It would be interesting to know about your scientific base which helps you to get the ideas that you express in music. What have you studied?
I studied genetics and then I went to systems biology – a discipline that is based on simulating the evolution of G-networks in order to study how every little cell in our bodies and in the body of every living being has a kind of computer inside, with its own working algorithms, which tells the cell how to respond to the environment and how it has to behave. This could be comparable to the same kind of computer algorithms that we have inside our phones that respond to us when we press buttons. I researched how these systems can evolve.
This was really interesting and I miss this work and this is why I started to work with scientists in order to bring these ideas into my music. Actually, all these scientific ideas are in the visuals for my show, you can see them there. But musically these links are not as strong. If you put too much data into music, it becomes less musical. Music has to be stricter in terms of sounding musical to us, so these scientific concepts are expressed mostly in a visual form. Musically I still express myself emotionally and intuitively. I still write music like anyone else and express my emotions and feelings in it. So there are both sides of each piece of music and each visual idea. Sometimes the scientific idea in the things I do becomes a kind of thing that we hear about more, but actually, the human side of it is still very important and even probably is the most important part. It is still traditional music, I want to clarify that.
Besides making music and your own show, you have been involved in creating impressive audio-visual installations like “Behavior Morphe” that you made with Zaha Hadid Architects and “Aether” with Architecture Social Club. Do you have any new plans in this field?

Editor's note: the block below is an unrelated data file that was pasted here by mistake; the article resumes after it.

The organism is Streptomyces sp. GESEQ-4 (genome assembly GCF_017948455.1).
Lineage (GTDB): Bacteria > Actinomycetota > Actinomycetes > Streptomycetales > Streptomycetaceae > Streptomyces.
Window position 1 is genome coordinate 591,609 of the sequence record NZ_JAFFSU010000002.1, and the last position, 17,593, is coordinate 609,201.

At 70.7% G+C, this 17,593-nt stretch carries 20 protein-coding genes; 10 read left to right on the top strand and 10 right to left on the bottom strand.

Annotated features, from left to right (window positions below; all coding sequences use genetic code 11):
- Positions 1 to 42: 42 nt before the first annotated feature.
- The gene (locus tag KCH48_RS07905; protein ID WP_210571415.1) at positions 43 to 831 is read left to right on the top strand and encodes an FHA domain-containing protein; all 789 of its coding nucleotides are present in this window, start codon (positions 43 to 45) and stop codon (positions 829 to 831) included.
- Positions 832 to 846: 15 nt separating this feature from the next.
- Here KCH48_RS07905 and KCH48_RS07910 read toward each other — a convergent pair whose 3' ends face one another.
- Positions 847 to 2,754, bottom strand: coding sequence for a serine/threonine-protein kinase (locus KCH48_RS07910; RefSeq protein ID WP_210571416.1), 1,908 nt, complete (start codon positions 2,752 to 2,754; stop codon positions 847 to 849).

Well, I can say that the latest work in this field is the audio-visual show for the new album. I developed a new visual system for this show, projecting the visuals on many surfaces with a 3D effect.
We presented “Aether” just last week in Glasgow and are going to show it at Mutek Festival in Mexico in just a few weeks too. This project is under development. It is a beautiful light field installation with a 3D hologram effect and thousands and thousands of points of light which move around. There is a lot of potential for a development of “Aether” as it is absolutely new and a different type of visual experience when the visual installation fits around the audience rather than far away from it, somewhere on stage. I’m really interested in making these types of events when the audience becomes part of the experience and is inside it. Actually, I use this type of approach in my new live show too and think that it gives a person a way more engaging feeling.
Are you bringing this visual now to each show that you are doing? Or only to a live one rather than to a DJ set?
I sometimes do a combination of my DJ set with a vj, I’ve done it a couple of times. But it’s quite rare. Mostly the visual content comes with a live show. And I don’t DJ so much these days and am trying to concentrate more on live shows this year.